Why?  Well, the big VoIP stories this year were that ecosystem of applications, and platforms. 

  • Irv Shapiro’s IfByPhone ingeniously connected IVR and Google Analytics, allowing deep measurement and statistical analysis of call center traffic. 
  • Mashup king Thomas Howe demonstrated over and over that with the right tools, building communications applications can be as simple as building web sites. Tom stood on stages in front of audiences, built applications and won contests and plaudits by concretely showing that voice is now just software.  The subtext?  The magic of software lets you embed voice into any application that you like.
  • Like Tom, we at iotum used modern platforms to release Calliflower in record time. We can turn around code on a two week cycle not because we’re smarter than everyone else, but because of the tools we use to do the job. 

Building communications applications with today’s infrastructure compared to what was available even five years ago is comparable to digging a ditch with a backhoe instead of a pickaxe. 

Most interesting, perhaps, is the fact that the service provider and the equipment manufacturer seem to be blurring at the moment.  As the equipment industry has become mired in the complexities of defining and delivering a common application standard (think IMS), carriers are starting to go their own way – BT’s acquisition of Ribbit is an obvious case, but what of Orange’s developer camps (now in their third year) and the way in which the mobile industry has rushed to imitate Apple’s success with iPhone, both platform and store.  These moves betray an understanding that the future is in software, in applications, and in building products that deliver end user value rather than shaving the corners off pennies.

And what of the companies that are failing to make that transformation?  Pity the Nortel shareholder as Nortel has seen over $250 billion in market cap erased in the last five years. 

Ding dong, VoIP is dead.  Let’s dance on its grave and get on with the business of transforming communications in the twenty-first century.

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SquawkBox December 9: InnerPass

December 19, 2008

On December 9 we talked with InnerPass Executives Steve Parsloe and Bill Trail about the launch of their Inner Pass “Share, Collaborate, Communicate” Certified Skype Extra – a web-based persistent document sharing service that supports conversation and collaboration activity by invoking Skype voice services and Instant Messaging (chat) as well as screen sharing.

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Nokia IDEAS a little thin on … ideas

December 9, 2008

Nokia’s latest experiment with social media is online.  Called IDEAS it’s billed as “an interactive conversation about connected commerce and culture.  It’s a new way to interact with thought leaders and their ideas.“  The idea (pardon me) is for visitors to play the short video clips or read the material supplied on topics ranging from […]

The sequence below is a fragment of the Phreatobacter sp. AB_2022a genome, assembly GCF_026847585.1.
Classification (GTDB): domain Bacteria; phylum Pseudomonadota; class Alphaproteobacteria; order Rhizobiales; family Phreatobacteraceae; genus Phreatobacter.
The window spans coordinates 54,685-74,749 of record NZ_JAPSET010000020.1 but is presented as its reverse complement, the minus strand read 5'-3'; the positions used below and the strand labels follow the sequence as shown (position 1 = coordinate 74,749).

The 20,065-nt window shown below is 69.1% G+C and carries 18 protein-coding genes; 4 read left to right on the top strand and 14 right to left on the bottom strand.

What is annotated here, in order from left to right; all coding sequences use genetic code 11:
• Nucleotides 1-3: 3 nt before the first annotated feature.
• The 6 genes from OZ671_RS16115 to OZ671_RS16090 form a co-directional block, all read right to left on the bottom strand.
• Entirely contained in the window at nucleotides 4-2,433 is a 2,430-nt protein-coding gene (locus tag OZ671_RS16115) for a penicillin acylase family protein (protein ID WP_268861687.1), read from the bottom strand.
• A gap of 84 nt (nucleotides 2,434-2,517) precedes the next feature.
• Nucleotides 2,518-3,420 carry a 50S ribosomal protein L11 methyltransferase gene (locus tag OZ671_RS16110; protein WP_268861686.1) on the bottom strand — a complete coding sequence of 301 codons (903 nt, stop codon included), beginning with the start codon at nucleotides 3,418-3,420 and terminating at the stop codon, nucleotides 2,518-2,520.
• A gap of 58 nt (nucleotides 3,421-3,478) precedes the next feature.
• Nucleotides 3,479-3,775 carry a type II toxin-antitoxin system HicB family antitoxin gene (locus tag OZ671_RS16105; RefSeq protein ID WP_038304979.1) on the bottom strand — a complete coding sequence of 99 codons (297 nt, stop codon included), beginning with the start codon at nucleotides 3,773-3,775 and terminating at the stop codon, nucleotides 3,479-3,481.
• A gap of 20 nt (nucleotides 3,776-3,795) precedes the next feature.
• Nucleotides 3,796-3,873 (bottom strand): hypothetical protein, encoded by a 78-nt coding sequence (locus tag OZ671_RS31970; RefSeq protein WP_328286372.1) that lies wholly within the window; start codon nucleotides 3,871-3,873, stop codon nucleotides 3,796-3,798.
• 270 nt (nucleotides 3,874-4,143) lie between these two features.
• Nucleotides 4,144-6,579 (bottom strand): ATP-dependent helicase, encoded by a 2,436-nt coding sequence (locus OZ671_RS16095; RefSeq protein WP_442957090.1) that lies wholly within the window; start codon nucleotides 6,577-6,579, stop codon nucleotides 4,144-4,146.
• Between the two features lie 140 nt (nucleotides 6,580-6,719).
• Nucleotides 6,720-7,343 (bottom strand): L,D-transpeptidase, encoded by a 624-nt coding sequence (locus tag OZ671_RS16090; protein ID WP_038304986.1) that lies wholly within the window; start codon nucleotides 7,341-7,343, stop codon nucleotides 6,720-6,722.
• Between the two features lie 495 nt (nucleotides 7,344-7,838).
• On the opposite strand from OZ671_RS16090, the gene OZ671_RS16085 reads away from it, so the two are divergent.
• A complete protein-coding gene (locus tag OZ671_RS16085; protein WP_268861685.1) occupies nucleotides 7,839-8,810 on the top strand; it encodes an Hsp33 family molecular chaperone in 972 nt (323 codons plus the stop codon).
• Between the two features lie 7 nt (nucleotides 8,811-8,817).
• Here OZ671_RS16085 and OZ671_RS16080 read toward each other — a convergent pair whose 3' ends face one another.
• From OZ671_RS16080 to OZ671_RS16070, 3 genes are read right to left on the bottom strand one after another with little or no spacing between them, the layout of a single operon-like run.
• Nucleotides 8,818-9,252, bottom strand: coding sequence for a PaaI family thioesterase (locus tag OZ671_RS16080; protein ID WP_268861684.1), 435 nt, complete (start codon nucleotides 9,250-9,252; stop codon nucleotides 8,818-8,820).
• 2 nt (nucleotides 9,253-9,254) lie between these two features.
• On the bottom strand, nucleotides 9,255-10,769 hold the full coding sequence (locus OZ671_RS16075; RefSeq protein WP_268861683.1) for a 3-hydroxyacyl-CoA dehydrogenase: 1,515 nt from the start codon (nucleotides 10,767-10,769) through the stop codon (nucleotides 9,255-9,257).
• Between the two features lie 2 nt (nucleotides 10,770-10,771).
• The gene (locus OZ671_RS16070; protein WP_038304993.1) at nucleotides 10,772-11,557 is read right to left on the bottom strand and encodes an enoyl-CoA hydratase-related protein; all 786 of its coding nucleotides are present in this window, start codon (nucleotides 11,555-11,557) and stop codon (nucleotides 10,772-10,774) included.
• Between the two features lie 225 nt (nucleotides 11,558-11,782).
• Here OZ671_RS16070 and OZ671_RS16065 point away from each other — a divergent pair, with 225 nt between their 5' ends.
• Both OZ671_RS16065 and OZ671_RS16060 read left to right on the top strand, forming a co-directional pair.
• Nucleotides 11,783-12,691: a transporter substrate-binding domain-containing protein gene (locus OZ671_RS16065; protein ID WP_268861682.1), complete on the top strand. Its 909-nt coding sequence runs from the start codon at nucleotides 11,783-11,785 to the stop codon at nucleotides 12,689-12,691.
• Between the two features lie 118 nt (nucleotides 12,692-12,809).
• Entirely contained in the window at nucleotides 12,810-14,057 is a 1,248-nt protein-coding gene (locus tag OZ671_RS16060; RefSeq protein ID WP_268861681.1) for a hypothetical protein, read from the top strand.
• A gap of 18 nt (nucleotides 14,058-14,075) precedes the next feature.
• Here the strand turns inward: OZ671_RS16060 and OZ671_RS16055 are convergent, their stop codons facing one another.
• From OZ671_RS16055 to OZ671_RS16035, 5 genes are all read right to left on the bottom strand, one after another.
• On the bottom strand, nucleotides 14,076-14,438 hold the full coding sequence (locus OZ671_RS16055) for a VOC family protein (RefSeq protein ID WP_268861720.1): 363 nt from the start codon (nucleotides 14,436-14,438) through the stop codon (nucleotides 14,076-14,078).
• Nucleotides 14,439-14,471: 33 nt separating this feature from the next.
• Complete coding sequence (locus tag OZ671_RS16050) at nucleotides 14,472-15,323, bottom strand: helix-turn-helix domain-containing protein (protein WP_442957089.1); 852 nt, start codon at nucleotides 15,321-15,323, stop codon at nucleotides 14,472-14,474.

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Mobivox’ move in voice CRM

December 8, 2008

Under CEO Peter Diedrich’s guidance, Mobivox has been slowing transforming itself for some months.  Beginning with their announcement of the Mobivox|PL voice services platform in September, the company has revealed an impressive series of customer wins. And now the next phase of their evolution is being revealed.  In Telecom CRM 2.0, Diedrich makes the case […]

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Microsoft’s confusing file synch story

December 7, 2008

Image via Wikipedia Microsoft sent mail to Foldershare users late in November to let them know that an upgrade was finally coming.  Foldershare is the folder synchronization tool acquired from ByteTaxi in 2005, and except for minor updates, it has remained mostly unchanged since then.  In December, however, it will be renamed Windows Live Sync, […]

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Get 20% off on your eComm ticket.

December 7, 2008

Interested in the future of communications? Then you won’t want to miss the annual eComm “Emerging Communications” conference happening March 3 to 5, 2009.  Organizer Lee Dryburgh has put together a really impressive agenda and speakers roster with topics ranging from open spectrum to social communications.  For three days there will be a heady mix […]

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The Shockwave Rider is here today

December 6, 2008

In Thieves Winning Online War, Maybe in Your PC the New York Times’ John Markoff writes of the growing threat of botnets.  Increasingly sophisticated, modern worms conceal themselves in varying ways, mimicking legitimate software on the PC, and then hunt down personal information on your PC — passwords, financial information and so on — or […]

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Email bankruptcy? No sirree!

December 4, 2008

I can’t claim to be the fastest follow-up on email.  There are all kinds of circumstances which prevent me from getting all of the emails in my inbox cleared out, not the least of which is that sorting email tends to take a second priority to just about everything else in business.  Sometimes it can […]

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Nokia unveils their real iPhone killer

December 2, 2008

You may remember that a few months ago Nokia announced the MusicXPress 5800, their first touch screen phone.  Many thought that was their response to the iPhone, but perhaps not.  Nokia announced the N97 this morning at Nokia World.  Thank goodness, as the N96 has been a dud, demolished under the tidal wave created by […]